May 31, 2023
Ithaca, NY | 81°F


Intramural athletics provide fun despite issues

Six field players and a goalie grab their inner tubes and slip into the Kelsey Partridge Bird Natatorium pool as they prepare for a game of inner tube water polo. Competitors swim up and down the pool, inner tubes colliding like bumper cars, as each team splashes toward a victory.

Inner tube water polo is just one of several intramural activities offered at Ithaca College. There are three different types of athletic programs available for students to participate in at the college: Varsity, or Division III, club sports and intramural athletics. Intramurals are a relaxed alternative for students interested in continuing the sports they enjoy without the structure and time commitment of playing at the varsity or club level. Unlike intramurals, club sports still hold practices and travel for events. Intramurals only play other teams from within the college.

Sports offered through the Fitness Center intramural program include flag football, outdoor and indoor soccer, badminton doubles, sand volleyball, a tennis tournament, 4v4 volleyball, 3v3 and 5v5 basketball, indoor ultimate frisbee, battleship, inner tube water polo and pickleball doubles.

“You’re really there to have a good time,” Bryanna Love, a sixthyear physical therapy student, said when discussing intramural inner tube water polo. “[Inner tube water polo] is one of the more easy going sports.”

Love said these events have a low level of commitment and are meant to be fun. No matter what the activity is, practices are nonexistent, and games happen for one to two hours on one day a week, usually in the evening.

Sophomore Lee Folger joined his first intramural sport, 5v5 basketball, this semester. Similarly to Love, Folger said he has also had an enjoyable experience with intramurals.

Folger joined with a group of friends, some of whom were on a club team as well. However, Folger said this hardly affected them having a good time and they had competitive fun regardless.

“The team atmosphere is great,” Folger said. “I played with some good friends so it was going to be fun regardless. 2 of our teammates play on the club team and they had a little more at stake in some games because they were playing against their club teammates for bragging rights but for the most part we all just had a good time. We won a few games too which helped. We’re all competitive so I’m sure it could’ve gotten a bit tense if we hadn’t had any success.”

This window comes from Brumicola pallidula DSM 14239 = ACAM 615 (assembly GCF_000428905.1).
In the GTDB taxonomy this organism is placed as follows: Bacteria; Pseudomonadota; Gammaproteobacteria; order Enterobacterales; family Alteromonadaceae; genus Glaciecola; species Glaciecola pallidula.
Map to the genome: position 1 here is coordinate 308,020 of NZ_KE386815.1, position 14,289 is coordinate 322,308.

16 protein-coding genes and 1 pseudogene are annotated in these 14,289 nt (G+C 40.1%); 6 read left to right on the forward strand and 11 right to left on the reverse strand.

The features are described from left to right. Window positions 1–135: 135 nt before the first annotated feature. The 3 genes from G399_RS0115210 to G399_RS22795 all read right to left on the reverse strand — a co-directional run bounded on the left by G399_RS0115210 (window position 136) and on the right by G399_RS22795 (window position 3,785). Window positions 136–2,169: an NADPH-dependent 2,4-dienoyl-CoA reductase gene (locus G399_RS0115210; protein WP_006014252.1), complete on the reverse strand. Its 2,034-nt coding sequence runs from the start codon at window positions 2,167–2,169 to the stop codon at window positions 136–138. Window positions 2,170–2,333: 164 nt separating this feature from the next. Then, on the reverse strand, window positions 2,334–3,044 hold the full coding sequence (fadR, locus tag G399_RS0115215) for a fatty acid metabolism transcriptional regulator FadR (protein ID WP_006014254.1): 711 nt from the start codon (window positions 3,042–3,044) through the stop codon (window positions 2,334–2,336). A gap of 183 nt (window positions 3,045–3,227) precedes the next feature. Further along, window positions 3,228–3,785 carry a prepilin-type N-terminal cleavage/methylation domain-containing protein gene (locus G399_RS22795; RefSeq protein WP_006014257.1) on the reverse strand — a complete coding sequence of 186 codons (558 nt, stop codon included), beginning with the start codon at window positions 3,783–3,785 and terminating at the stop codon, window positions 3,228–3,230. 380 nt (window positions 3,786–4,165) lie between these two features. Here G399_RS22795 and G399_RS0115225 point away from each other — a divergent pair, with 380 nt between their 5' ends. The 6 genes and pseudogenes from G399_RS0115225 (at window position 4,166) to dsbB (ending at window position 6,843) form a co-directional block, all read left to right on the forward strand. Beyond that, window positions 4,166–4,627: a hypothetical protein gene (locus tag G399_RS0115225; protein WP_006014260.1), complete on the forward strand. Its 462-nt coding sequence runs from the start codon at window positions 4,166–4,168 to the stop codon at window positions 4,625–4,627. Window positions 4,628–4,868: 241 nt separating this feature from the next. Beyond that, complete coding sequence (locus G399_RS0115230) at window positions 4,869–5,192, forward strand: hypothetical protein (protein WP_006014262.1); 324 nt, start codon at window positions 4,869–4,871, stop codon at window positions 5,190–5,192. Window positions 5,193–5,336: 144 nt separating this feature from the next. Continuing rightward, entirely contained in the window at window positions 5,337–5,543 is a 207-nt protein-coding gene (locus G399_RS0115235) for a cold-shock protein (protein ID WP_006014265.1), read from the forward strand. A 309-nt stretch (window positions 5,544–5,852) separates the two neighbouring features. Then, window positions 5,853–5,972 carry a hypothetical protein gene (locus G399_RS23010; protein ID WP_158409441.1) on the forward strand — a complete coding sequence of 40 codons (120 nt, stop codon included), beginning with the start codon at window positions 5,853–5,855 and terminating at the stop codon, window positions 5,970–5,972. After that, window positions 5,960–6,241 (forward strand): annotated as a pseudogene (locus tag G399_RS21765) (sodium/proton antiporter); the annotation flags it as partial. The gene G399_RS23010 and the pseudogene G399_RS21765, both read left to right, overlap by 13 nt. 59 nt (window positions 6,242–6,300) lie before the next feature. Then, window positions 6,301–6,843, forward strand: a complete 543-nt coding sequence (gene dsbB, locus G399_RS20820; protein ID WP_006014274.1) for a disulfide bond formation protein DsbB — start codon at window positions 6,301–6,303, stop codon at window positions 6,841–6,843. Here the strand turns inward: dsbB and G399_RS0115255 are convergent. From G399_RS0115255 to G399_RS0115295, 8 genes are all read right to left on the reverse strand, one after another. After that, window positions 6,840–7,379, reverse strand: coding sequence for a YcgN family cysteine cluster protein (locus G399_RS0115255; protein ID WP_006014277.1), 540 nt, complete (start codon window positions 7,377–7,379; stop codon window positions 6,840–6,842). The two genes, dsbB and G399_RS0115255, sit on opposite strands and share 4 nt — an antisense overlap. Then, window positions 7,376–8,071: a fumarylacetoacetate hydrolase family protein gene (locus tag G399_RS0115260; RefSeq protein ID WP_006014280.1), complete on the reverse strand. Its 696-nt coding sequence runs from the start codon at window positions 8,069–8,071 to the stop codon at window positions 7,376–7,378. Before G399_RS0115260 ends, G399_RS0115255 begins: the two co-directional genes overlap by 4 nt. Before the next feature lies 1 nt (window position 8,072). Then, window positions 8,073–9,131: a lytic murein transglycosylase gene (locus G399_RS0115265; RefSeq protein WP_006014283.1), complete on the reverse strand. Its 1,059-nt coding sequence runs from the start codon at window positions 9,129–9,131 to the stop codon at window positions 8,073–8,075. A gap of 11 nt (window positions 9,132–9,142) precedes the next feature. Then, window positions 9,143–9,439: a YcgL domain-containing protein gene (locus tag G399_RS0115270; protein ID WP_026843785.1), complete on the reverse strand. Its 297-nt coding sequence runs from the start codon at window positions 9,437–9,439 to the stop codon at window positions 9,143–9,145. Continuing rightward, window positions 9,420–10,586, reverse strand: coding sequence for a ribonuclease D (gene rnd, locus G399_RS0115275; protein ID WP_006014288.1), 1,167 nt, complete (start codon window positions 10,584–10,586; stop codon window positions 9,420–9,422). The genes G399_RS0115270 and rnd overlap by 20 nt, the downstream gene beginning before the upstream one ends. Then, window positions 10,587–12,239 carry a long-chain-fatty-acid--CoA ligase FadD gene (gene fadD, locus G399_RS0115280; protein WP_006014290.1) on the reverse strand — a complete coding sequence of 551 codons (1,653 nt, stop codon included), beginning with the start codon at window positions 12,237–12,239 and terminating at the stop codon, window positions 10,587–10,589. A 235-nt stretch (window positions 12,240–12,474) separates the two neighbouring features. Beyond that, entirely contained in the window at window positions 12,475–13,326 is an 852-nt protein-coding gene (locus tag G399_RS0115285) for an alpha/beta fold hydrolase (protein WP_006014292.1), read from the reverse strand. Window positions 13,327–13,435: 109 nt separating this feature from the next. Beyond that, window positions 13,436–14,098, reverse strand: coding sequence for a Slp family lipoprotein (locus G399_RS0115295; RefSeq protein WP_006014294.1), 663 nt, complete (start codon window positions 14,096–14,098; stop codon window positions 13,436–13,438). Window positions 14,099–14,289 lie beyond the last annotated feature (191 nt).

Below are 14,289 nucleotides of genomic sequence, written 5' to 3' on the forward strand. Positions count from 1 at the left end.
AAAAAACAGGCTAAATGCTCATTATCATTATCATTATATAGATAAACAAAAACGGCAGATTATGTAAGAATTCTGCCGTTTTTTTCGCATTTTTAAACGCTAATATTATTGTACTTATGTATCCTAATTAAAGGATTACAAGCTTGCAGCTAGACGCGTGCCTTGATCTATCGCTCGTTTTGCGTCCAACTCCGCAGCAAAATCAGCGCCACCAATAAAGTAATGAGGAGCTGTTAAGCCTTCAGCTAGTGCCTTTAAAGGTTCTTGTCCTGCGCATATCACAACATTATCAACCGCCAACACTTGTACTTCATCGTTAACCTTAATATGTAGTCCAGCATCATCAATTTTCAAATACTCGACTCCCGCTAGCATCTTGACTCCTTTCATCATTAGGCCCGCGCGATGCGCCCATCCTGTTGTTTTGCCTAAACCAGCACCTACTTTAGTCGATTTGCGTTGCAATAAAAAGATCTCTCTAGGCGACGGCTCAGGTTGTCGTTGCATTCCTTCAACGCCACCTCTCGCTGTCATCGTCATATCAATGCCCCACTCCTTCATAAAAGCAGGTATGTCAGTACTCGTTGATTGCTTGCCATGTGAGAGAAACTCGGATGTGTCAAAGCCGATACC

Even with low commitment, relaxed schedules and positive energy, the intramural program does face some challenges. Christopher McClure, assistant coordinator for recreational sports, said one of the biggest issues is finding usable spaces.

“We have a lack of facilities at Ithaca College and are fighting for space, so my director has a very difficult task,” McClure said, referring to Brad Buchanan, associate director of recreational sports. “He does a good job of coordinating around varsity because they get first pick, then club sports and intramural have to agree with one another on who gets the field when.”

McClure left the University of Buffalo to join the college as the spring semester was starting in January. He said it has been different, but a relaxing change coming from an intramural program with 5,000 students to one with approximately 500.

McClure said that the intramural program budget is set up differently than the varsity athletics department, because varsity sports require a larger budget to cover necessary costs such as staffing, uniforms and travel expenses.

The budget for intramural sports is also split between the club athletics program and the Fitness Center. If an important project is going on in the Fitness Center, then the budget is focused there. McClure’s colleagues then look at what is left after a project and decide how it will be used for both intramurals and club sports based on individual teams’ needs or McClure’s ideas for the two programs.

Most of the budget goes toward staffing and equipment for the Fitness Center, club sports and intramurals. Students are employed to be referees of many sports, and basic equipment like soccer balls or hockey nets needs to be provided.

“You might have 12 referees capable of being at a basketball game on any given night, but six of those could be physical therapy students who can’t make it because they need to study,” McClure said. “It also offers students a chance to make some money and gain skills. Basically, it breaks down to staff and equipment costs.”

Even though there are some issues within the program, athletes like Love and Folger have had positive experiences with the individual sports and the overall team atmosphere.

“My favorite part of being on an [intramural] team is just playing a sport I love with my friends without any of the real consequences for losing or not playing well,” Folger said. “At the end of the day, even though I’m competitive I know it’s just intramural. I’m not going to let a loss in an intramural game affect me negatively mentally.”

Correction: A previous version of the story stated that Chris McClure said that funding was an issue within the program. It has been updated to better reflect his explanation of the intramural budget. The story was also corrected to say that only students are employed as referees for intramural sports.